Back to May 2014 Archive

CFLA was founded by the Nation's Leading Foreclosure Defense Attorneys back in 2007 to serve the Foreclosure Defense Industry and fight pervasive Bank Fraud. Since opening our virtual doors, CFLA has rapidly expanded to become the premier online legal destination for small businesses and consumers. But as the company continues to grow, we're careful to hold true to our original vision. For us, putting the law within reach of millions of people is more than just a novel idea—it's the founding principle, just ask Andrew P. Lehman, J.D.. With convenient locations in Houston and Los Angeles, you can contact Our National Account Specialist and General Manager / Member Damion W. Emholtz at 888-758-2352 for a free Mortgage Fraud Analysis or to obtain samples of work product, including cutting edge Bloomberg Securitization Audits, Litigation Support, Quiet Title Packages, and for more information about our Nationally Accredited and U.S. Department of Education Approved "Mortgage Securitization Analyst Training Certification" Classes (3 days) 24 hours for approved CLE & MCLE Credit (Now Available Online).

SEE BELOW- http://www.certifiedforensicloanauditors.com

Call us toll free at 888-758-2352

Bookmark and Share
spacer
Facebook Like us on Facebook
Twitter Follow us on Twitter
YouTube View our YouTube Videos
LinkedIn Connect to us on Linkedin
 
BBB Logo

 

spacer
Contact us or view our Sample Documents & Audits by completing the form below.

  • Reload
  • Should be Empty:




 

DVD Sets Only $99

 

FREE Mortgage Fraud Analysis

 

Order Cutting-Edge Services Now

 

Quiet Title Packages from Licensed Attorneys

 

Affiliate Services

 

CFLA Sponsored Attorney Links

 

Take-Home Education Package

 

ALB Law Firm

 

Advocate Legal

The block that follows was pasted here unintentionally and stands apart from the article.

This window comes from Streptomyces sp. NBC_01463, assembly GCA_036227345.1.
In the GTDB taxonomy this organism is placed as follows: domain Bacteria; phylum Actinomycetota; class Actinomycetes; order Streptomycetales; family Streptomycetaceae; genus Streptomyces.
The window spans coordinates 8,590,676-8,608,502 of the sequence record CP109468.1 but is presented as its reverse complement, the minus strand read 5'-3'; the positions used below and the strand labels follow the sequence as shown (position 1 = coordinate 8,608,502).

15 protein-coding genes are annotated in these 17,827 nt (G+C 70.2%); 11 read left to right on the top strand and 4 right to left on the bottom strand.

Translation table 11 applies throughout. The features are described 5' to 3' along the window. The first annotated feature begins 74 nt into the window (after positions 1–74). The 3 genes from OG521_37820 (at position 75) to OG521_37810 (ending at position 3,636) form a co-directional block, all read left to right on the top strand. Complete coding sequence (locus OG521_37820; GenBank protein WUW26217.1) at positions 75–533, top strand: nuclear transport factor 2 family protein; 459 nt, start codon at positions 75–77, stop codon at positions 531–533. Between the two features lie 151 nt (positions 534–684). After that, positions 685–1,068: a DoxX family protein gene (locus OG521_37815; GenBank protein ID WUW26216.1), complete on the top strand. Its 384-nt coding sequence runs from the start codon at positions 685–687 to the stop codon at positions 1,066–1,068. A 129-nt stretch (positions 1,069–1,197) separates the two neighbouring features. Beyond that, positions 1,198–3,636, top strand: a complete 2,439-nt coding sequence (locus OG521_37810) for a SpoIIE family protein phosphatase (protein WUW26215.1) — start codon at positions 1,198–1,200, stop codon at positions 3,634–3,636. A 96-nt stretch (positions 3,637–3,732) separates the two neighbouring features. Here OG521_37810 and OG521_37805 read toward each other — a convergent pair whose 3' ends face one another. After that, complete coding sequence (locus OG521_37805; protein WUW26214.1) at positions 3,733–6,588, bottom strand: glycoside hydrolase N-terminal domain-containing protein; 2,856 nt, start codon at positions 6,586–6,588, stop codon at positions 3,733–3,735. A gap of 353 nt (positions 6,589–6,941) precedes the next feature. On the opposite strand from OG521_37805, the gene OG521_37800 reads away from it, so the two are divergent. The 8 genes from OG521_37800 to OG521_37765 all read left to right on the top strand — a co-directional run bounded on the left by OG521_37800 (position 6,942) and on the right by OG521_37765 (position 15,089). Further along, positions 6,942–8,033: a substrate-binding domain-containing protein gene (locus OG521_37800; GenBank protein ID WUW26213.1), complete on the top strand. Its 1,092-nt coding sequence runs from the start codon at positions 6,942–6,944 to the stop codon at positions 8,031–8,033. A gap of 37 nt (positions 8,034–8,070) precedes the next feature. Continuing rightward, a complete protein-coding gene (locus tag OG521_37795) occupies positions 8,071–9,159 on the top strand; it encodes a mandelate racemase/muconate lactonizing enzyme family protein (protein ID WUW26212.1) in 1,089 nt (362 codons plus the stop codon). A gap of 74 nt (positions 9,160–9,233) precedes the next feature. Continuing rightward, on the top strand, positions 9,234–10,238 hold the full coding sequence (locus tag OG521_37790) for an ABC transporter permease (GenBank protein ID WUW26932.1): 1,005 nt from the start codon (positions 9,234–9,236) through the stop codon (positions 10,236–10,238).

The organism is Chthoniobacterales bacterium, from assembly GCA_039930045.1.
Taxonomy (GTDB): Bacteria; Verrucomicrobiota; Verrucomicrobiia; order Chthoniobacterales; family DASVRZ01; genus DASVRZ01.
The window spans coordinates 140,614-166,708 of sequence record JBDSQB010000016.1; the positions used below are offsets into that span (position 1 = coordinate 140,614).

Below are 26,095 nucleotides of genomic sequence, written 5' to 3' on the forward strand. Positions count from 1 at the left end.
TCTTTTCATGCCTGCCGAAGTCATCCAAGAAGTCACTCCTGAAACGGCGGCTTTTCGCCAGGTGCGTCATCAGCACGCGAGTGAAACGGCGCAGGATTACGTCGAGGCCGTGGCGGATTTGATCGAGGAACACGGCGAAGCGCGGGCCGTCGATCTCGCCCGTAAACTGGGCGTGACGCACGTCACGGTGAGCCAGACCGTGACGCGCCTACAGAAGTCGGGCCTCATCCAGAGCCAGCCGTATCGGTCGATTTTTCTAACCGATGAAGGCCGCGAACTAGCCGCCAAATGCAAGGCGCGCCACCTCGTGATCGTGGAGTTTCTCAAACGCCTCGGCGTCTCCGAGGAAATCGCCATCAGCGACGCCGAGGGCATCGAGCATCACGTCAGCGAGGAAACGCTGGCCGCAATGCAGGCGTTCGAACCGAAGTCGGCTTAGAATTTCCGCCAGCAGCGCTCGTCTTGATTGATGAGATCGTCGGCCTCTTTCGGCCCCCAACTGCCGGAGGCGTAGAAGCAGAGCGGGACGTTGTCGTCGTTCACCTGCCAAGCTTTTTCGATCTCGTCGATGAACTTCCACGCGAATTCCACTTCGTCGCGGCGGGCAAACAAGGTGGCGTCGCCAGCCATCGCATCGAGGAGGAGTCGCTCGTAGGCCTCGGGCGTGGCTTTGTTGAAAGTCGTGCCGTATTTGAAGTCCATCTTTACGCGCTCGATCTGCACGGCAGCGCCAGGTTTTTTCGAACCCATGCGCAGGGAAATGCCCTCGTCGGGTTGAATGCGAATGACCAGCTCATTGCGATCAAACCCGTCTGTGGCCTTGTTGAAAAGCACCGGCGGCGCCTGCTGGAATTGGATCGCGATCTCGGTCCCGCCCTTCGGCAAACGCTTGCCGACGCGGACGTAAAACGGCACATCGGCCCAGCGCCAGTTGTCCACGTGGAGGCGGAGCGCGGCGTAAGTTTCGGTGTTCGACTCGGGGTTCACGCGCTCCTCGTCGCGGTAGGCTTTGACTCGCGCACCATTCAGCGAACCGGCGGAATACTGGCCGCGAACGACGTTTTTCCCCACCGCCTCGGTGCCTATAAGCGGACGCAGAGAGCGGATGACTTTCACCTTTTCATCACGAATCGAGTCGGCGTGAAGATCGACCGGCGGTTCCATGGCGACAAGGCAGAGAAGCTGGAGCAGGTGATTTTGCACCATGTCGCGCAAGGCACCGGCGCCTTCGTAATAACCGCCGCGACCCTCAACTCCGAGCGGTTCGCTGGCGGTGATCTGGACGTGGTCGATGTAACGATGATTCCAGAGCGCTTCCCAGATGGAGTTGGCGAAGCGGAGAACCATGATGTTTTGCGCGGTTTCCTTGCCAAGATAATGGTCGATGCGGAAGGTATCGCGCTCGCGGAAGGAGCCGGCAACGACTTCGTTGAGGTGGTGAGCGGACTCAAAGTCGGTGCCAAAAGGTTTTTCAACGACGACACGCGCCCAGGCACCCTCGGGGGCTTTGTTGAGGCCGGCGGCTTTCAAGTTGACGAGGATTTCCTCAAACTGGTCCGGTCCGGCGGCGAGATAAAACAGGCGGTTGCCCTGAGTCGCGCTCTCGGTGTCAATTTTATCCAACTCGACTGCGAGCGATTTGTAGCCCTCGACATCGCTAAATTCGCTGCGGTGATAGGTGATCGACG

The True News Network

 

Rubenstein Business Law

 

Atighechi Law Group

 

Scunziano & Associates

 

Get Certified to Perform Mortgage Securitization Audits

 

CFLA Training Academy

 

Expert Witness Services

 

Cutting Edge Expert Securitization Reports

 

CFLA Credit Cards

 

Breaking News

 

Letters to the Editor

 

CFLA Weekly Newsletters

 

Code of Ethics

 

Testimonials

 

Instructional Videos

 

Job Opportunities

 

License Opportunities

 

MARS Rule

 

Product Samples

 

Resource Links

 

Servicer Information

 

Foreclosure Laws

 

REST Report

 

Quiet Title Packages from Licensed Attorneys

 

Advertise on CFLA

 

Advertising Space: Mortgage Securitization, Quiet Title

 

Certified Forensic Loan Auditors, LLC
13101 West Washington Blvd.
Suite 444
Los Angeles, CA 90066

Toll Free: 888-758-CFLA (2352)
Mobile Users: CLICK TO CALL
info@certifiedforensicloanauditors.com

   
 
CFLA IS NOT A LAW FIRM AND DOES NOT PROVIDE ANY LEGAL ADVICE. CFLA DOES NOT OFFER FORECLOSURE CONSULTING OR FORECLOSURE RELIEF
SERVICES. CFLA DOES NOT OFFER OR ASSIST WITH ANY LOAN MODIFICATION SERVICE. CFLA ALWAYS RECOMMENDS THAT CLIENTS RETAIN COMPETENT COUNSEL IN THEIR RESPECTIVE JURISDICTION. CFLA HAS A FREE PROGRAM TO REFER CFLA CLIENTS TO LAW FIRMS IN NEARLY EVERY STATE AND CFLA
DOES NOT CHARGE OR OBTAIN REFERRALS FEES FOR THESE SERVICES. SERVICES NOT OFFERED TO RESIDENTS OF THE STATE OF NEVADA.

 
Home About Us Privacy Policy Terms of Service Disclaimer SERVICES Careers Contact Us
 
COPYRIGHT © 2007-2016 Certified Forensic Loan Auditors ™ All rights reserved